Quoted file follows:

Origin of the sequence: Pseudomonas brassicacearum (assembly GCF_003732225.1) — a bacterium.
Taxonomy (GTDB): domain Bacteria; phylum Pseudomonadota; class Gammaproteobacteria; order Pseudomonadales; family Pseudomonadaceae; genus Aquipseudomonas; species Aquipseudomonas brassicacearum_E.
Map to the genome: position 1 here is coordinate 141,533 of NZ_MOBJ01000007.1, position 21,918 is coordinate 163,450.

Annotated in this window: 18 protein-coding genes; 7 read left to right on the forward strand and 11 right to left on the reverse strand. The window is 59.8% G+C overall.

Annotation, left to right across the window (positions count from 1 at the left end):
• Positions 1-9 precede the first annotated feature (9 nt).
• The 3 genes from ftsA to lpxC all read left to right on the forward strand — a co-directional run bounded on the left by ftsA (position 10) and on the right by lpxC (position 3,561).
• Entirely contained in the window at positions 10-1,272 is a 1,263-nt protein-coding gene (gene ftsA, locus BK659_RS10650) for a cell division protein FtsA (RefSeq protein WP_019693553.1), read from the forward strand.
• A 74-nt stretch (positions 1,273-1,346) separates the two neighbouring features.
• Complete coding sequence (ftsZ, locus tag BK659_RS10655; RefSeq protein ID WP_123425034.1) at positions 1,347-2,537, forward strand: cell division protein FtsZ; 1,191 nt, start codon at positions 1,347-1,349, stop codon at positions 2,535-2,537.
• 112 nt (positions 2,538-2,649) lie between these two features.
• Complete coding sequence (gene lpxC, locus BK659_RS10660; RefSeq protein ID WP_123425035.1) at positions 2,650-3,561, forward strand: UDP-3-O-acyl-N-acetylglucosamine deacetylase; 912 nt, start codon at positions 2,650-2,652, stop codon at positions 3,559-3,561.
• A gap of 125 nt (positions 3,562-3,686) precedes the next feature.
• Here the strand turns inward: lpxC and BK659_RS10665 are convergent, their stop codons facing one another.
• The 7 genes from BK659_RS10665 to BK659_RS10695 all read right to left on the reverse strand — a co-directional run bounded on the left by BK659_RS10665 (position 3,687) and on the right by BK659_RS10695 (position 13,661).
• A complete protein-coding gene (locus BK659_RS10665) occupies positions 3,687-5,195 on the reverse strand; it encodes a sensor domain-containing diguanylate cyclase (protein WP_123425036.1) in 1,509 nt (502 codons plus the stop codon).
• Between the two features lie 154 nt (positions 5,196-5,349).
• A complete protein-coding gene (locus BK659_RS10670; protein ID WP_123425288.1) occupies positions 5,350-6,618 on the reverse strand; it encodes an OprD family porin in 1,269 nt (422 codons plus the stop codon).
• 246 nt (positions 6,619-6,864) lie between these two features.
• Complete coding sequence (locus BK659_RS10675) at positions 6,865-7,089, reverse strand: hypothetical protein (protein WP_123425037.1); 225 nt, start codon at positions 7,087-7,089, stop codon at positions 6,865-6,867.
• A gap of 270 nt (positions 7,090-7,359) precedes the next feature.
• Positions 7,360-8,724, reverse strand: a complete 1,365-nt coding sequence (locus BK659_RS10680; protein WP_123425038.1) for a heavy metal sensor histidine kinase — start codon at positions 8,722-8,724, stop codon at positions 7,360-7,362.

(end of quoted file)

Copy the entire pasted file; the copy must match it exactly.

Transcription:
Origin of the sequence: Pseudomonas brassicacearum (assembly GCF_003732225.1) — a bacterium.
Taxonomy (GTDB): domain Bacteria; phylum Pseudomonadota; class Gammaproteobacteria; order Pseudomonadales; family Pseudomonadaceae; genus Aquipseudomonas; species Aquipseudomonas brassicacearum_E.
Map to the genome: position 1 here is coordinate 141,533 of NZ_MOBJ01000007.1, position 21,918 is coordinate 163,450.

Annotated in this window: 18 protein-coding genes; 7 read left to right on the forward strand and 11 right to left on the reverse strand. The window is 59.8% G+C overall.

Annotation, left to right across the window (positions count from 1 at the left end):
• Positions 1-9 precede the first annotated feature (9 nt).
• The 3 genes from ftsA to lpxC all read left to right on the forward strand — a co-directional run bounded on the left by ftsA (position 10) and on the right by lpxC (position 3,561).
• Entirely contained in the window at positions 10-1,272 is a 1,263-nt protein-coding gene (gene ftsA, locus BK659_RS10650) for a cell division protein FtsA (RefSeq protein WP_019693553.1), read from the forward strand.
• A 74-nt stretch (positions 1,273-1,346) separates the two neighbouring features.
• Complete coding sequence (ftsZ, locus tag BK659_RS10655; RefSeq protein ID WP_123425034.1) at positions 1,347-2,537, forward strand: cell division protein FtsZ; 1,191 nt, start codon at positions 1,347-1,349, stop codon at positions 2,535-2,537.
• 112 nt (positions 2,538-2,649) lie between these two features.
• Complete coding sequence (gene lpxC, locus BK659_RS10660; RefSeq protein ID WP_123425035.1) at positions 2,650-3,561, forward strand: UDP-3-O-acyl-N-acetylglucosamine deacetylase; 912 nt, start codon at positions 2,650-2,652, stop codon at positions 3,559-3,561.
• A gap of 125 nt (positions 3,562-3,686) precedes the next feature.
• Here the strand turns inward: lpxC and BK659_RS10665 are convergent, their stop codons facing one another.
• The 7 genes from BK659_RS10665 to BK659_RS10695 all read right to left on the reverse strand — a co-directional run bounded on the left by BK659_RS10665 (position 3,687) and on the right by BK659_RS10695 (position 13,661).
• A complete protein-coding gene (locus BK659_RS10665) occupies positions 3,687-5,195 on the reverse strand; it encodes a sensor domain-containing diguanylate cyclase (protein WP_123425036.1) in 1,509 nt (502 codons plus the stop codon).
• Between the two features lie 154 nt (positions 5,196-5,349).
• A complete protein-coding gene (locus BK659_RS10670; protein ID WP_123425288.1) occupies positions 5,350-6,618 on the reverse strand; it encodes an OprD family porin in 1,269 nt (422 codons plus the stop codon).
• 246 nt (positions 6,619-6,864) lie between these two features.
• Complete coding sequence (locus BK659_RS10675) at positions 6,865-7,089, reverse strand: hypothetical protein (protein WP_123425037.1); 225 nt, start codon at positions 7,087-7,089, stop codon at positions 6,865-6,867.
• A gap of 270 nt (positions 7,090-7,359) precedes the next feature.
• Positions 7,360-8,724, reverse strand: a complete 1,365-nt coding sequence (locus BK659_RS10680; protein WP_123425038.1) for a heavy metal sensor histidine kinase — start codon at positions 8,722-8,724, stop codon at positions 7,360-7,362.